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BREXIT: Johnson Sits on the Fence

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London Mayor is weighting options to join IN or OUT caamps…reports Asian Lite News

Mayor of London Boris Johnson opens Sports Hall 5London Mayor Boris Johnson, a crucial figure in the In/Out campaign, has said the case for staying or leaving is “finely balanced” and he would only decide which way to campaign when the terms of the final agreement were known.

“This is the moment to stiffen the sinews, summon up the blood, squint down the barrel and only when you see the whites of their eyes should you finally let fly and decide whether to stay or leave the EU,” he wrote in the Daily Telegraph.

Johnson’s stand on EU will further divide the Torry ranks.

“The choice is really quite simple. In favour of staying, it is in Britain’s geo-strategic interests to be pretty intimately engaged in the doings of a continent that has a grim 20th-century history, and whose agonies have caused millions of Britons to lose their lives,” the mayor wrote in his weekly column in The Telegraph. “History shows that they need us. Leaving would be widely read as a very negative signal for Europe. It would dismay some of our closest friends, not least the eastern Europeans for whom the EU has been a force for good: stability, openness, and prosperity.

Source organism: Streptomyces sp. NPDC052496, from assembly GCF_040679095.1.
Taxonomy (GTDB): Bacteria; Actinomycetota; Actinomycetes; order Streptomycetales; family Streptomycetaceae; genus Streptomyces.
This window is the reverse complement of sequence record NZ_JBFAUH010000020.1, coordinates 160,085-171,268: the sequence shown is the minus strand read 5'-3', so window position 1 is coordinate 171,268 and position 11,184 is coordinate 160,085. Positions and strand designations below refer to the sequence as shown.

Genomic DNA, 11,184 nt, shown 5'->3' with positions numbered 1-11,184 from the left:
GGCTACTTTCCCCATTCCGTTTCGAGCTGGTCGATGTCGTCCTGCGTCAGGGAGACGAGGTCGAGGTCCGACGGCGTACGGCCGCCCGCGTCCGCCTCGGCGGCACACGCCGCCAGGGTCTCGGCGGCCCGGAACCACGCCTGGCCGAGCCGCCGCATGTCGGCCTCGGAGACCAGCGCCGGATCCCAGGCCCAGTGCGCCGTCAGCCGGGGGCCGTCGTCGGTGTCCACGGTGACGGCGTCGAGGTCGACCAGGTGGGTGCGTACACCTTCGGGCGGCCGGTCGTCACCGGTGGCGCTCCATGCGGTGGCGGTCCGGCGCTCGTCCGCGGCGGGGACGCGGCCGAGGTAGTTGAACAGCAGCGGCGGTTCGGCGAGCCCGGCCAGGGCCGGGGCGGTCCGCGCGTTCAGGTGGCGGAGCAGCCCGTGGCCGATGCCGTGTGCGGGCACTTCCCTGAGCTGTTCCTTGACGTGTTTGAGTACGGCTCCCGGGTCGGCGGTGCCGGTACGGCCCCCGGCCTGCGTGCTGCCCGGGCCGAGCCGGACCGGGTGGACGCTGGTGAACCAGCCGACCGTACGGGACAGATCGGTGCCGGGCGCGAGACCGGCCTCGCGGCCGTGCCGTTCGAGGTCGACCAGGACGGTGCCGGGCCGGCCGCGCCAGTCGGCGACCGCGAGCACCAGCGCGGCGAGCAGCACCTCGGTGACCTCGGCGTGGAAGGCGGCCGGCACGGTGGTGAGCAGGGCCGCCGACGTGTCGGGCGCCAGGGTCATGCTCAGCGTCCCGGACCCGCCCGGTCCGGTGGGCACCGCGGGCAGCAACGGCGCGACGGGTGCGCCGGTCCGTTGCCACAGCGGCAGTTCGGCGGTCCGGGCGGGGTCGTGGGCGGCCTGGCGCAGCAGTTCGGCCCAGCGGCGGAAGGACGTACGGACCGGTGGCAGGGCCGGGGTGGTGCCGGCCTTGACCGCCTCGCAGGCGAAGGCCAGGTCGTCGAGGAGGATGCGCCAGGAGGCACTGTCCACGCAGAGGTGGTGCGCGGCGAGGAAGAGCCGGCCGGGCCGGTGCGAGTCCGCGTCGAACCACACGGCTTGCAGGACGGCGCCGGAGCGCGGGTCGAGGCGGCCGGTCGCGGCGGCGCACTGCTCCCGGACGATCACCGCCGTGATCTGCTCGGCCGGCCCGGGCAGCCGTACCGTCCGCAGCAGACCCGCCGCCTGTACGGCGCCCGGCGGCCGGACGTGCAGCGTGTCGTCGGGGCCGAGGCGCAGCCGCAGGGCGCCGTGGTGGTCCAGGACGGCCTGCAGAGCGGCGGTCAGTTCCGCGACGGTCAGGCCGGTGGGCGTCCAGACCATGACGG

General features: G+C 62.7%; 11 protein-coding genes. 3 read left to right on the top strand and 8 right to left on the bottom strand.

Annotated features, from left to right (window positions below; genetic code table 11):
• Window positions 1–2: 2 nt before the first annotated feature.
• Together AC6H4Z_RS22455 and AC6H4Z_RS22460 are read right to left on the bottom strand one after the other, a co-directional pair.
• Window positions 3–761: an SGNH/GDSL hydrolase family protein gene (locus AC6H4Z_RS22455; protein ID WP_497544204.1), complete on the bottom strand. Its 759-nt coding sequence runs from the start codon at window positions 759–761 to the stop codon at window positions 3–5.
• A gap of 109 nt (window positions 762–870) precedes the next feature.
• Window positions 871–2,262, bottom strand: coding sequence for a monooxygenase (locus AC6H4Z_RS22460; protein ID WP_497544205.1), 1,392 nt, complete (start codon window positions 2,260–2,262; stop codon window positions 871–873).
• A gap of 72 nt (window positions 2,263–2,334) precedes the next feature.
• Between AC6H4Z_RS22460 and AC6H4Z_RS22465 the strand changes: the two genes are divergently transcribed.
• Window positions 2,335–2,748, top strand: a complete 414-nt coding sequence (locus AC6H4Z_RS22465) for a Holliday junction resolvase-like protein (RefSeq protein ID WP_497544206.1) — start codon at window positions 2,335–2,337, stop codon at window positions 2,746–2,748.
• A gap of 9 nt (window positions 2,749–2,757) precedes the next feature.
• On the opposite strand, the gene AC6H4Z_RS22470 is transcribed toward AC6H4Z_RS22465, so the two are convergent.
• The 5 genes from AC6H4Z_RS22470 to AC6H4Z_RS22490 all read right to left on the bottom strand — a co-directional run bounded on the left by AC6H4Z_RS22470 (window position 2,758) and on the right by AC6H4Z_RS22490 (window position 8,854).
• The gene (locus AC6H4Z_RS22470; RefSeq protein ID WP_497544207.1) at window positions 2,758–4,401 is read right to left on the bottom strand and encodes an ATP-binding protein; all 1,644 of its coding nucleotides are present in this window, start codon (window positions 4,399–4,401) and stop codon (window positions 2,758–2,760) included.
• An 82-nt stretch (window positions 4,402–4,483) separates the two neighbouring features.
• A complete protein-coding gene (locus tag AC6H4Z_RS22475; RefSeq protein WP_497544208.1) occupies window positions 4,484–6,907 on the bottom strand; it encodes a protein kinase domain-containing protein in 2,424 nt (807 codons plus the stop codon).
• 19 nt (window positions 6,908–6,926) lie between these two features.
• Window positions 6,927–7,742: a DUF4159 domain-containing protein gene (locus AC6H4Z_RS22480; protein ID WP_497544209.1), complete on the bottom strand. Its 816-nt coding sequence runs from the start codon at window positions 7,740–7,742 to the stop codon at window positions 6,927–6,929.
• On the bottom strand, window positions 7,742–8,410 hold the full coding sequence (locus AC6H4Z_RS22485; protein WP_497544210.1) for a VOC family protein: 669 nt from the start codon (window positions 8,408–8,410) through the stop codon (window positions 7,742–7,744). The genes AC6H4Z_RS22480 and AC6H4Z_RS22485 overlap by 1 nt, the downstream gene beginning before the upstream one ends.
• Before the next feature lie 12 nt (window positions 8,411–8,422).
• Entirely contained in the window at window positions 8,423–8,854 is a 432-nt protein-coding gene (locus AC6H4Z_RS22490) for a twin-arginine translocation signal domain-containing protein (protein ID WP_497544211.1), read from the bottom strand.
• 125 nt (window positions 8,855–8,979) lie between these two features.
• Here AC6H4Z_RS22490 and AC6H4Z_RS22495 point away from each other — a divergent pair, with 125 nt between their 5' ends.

“Against these points we must enter the woeful defects of the EU. It is manifestly undemocratic and in some ways getting worse. It is wasteful, expensive and occasionally corrupt. The Common Agricultural Policy is iniquitous towards developing countries. The EU is legislating over an ever wider range of policy areas, now including human rights, and with Britain ever more frequently outvoted.

“There is currently no effective means of checking this one-way ratchet of growth-strangling regulation, and to make matters worse the EU is now devoting most of its intellectual energy to trying to save the euro, a flawed project from which we are thankfully exempt. The EU’s share of global trade is diminishing, and the people who prophesy doom as a result of Brexit are very largely the same people who said we should join the euro.

“So there is the dilemma in a nutshell: Britain in the EU good, in so far as that means helping to shape the destiny of a troubled continent in uncertain times, while trading freely with our partners. Britain in the EU bad, in so far as it is a political project whose destiny of ever-closer union we don’t accept and whose lust to regulate we can’t stop.

That is why for the last couple of years I have argued that we would be – on the whole – better off in a reformed EU, but that Britain could have a great future outside. In deciding how to vote I (and I expect a few others) will want to know whether we have genuinely achieved any reform, and whether there is the prospect of any more. So let’s look at the Tusk proposals, in turn, and ask some hard questions.

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